Thousands have been pushed onto prepayment meters this year due to energy bills skyrocketing to record levels, as the country faces the biggest shock to living standards in 60 years. Those on prepayment meters pay for their energy before using it. If they cannot afford a top up, they are forced to go without gas or electricity entirely.
Charity worker Nathalie Madron told The i she had to call the police when her neighbour told her three men were in her house.
She said: “So I called 999, they got over there and I had to cycle back home.”
Ms Madron said that when she got home, she discovered a prepayment meter had been installed. She said they had also left a note, informing her she now needed to pay £20 per week on the meter to repay her debt, on top of paying for her usage.
The charity worker is in the process of disputing a £700 bill issued by Scottish Power shortly after she switched to them after her last energy provider collapsed. She added she had received letters warning her someone would come to change her meter, but was “so stressed” about her fight against the bill that she did not read the letter properly.
Scottish Power has been asked by Ms Madron to provide the warrant they used to enter her property, but they have yet to provide it. She said she finds it “disturbing and uncomfortable” that they entered her house, and does not know how they managed it.
Energy companies are legally able to obtain warrants to enter someone’s home and install a prepayment meter if that person has fallen into debt. According to The Big Issue, over 187,000 such warrants have been issued to energy companies in the first half of this year by courts in England and Wales.
For smart meters, this can be done remotely. Customers are not allowed to be put on a prepayment meter, however, if they are vulnerable, such as having a long-term illness or disability – but a diabetic man told The i that precisely this had happened to him, leaving him at “huge risk of serious illness or even death”.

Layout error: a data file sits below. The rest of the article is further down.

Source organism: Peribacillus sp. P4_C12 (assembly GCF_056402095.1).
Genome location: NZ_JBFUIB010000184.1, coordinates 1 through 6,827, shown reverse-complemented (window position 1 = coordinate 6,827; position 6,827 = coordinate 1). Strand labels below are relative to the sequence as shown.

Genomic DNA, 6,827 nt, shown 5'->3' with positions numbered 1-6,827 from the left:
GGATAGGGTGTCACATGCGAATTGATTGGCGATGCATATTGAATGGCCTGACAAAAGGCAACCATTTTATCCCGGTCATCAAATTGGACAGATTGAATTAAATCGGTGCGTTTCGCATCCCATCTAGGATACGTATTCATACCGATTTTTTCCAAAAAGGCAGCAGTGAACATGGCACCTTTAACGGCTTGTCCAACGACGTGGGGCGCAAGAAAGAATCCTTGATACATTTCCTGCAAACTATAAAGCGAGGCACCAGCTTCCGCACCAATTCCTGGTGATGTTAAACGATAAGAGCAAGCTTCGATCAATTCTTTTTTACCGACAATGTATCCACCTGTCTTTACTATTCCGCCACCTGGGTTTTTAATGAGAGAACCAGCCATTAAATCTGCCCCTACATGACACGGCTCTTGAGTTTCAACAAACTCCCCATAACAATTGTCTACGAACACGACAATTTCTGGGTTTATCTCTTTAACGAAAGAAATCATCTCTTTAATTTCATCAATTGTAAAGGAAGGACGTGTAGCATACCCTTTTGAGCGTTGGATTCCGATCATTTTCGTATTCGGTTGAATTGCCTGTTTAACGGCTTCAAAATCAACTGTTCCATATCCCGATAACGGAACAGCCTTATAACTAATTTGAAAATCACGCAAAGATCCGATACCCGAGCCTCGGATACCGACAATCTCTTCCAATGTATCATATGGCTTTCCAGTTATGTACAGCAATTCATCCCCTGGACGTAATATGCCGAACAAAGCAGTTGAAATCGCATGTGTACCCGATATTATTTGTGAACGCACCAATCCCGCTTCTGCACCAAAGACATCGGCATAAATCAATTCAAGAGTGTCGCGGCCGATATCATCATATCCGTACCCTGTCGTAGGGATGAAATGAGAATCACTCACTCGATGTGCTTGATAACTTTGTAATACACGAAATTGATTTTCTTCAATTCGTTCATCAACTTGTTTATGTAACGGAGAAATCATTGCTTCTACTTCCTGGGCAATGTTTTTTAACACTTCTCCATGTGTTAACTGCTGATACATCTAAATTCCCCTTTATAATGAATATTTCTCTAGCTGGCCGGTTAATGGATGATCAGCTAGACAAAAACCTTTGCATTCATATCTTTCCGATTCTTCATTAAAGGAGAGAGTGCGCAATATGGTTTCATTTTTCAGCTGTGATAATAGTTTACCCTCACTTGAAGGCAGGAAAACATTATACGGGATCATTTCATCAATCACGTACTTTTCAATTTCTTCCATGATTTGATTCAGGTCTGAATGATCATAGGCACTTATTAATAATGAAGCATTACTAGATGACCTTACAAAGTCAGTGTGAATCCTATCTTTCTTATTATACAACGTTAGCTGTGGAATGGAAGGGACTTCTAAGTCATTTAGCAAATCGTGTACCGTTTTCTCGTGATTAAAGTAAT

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James Collins from Bradford needs his fridge running for him to store his insulin. On August 11, he received a letter from Scottish Power dated August 6, informing him his smart meter would be switched to pay as you go the next day.
He said Scottish Power was aware of his illness because he was on the network’s priority services register – a list kept by energy companies to provide extra support to those in vulnerable situations. Mr Collins also sent a letter to Scottish Power after his meter was changed to alert them of his illness, in which he said: “I’m a grown man and after getting no help from yourselves … I cried and this has repeated every time I think of this issue. I can’t cope with this, it’s too much to bear on top of everything else in my life.”
He says he was advised over the phone that he should be able to keep his insulin out of the fridge for a period of time. Jane Tully, director of external affairs and partnerships at the Money Advice Trust, said: “Given the current circumstances, it is not right that people already in financial difficulty could be left paying more and at risk of self-disconnection through the forced installation of a prepayment meter.
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“Ofgem need to act to protect households in or at risk of difficulty with their energy bills. This needs to include ensuring suppliers treat customers fairly and temporarily halting disconnections and forced installation of prepayment meters for debt.”
A Scottish Power spokesperson said: “We have been in touch with Mr Collins and this situation has now been resolved. Mr Collins wanted to pay via credit rather than pre-payment. To facilitate this, it has been agreed that he will pay his current balance off in order to have the mode of payment changed back to credit. Mr Collins is happy with this resolution and we can confirm that he is on the Priority Services Register.
“Regarding Ms Madron’s complaint, we can confirm that we are investigating this as a live enquiry. We are progressing this as quickly as we can and will be in contact with Ms Madron with any updates in our investigation.”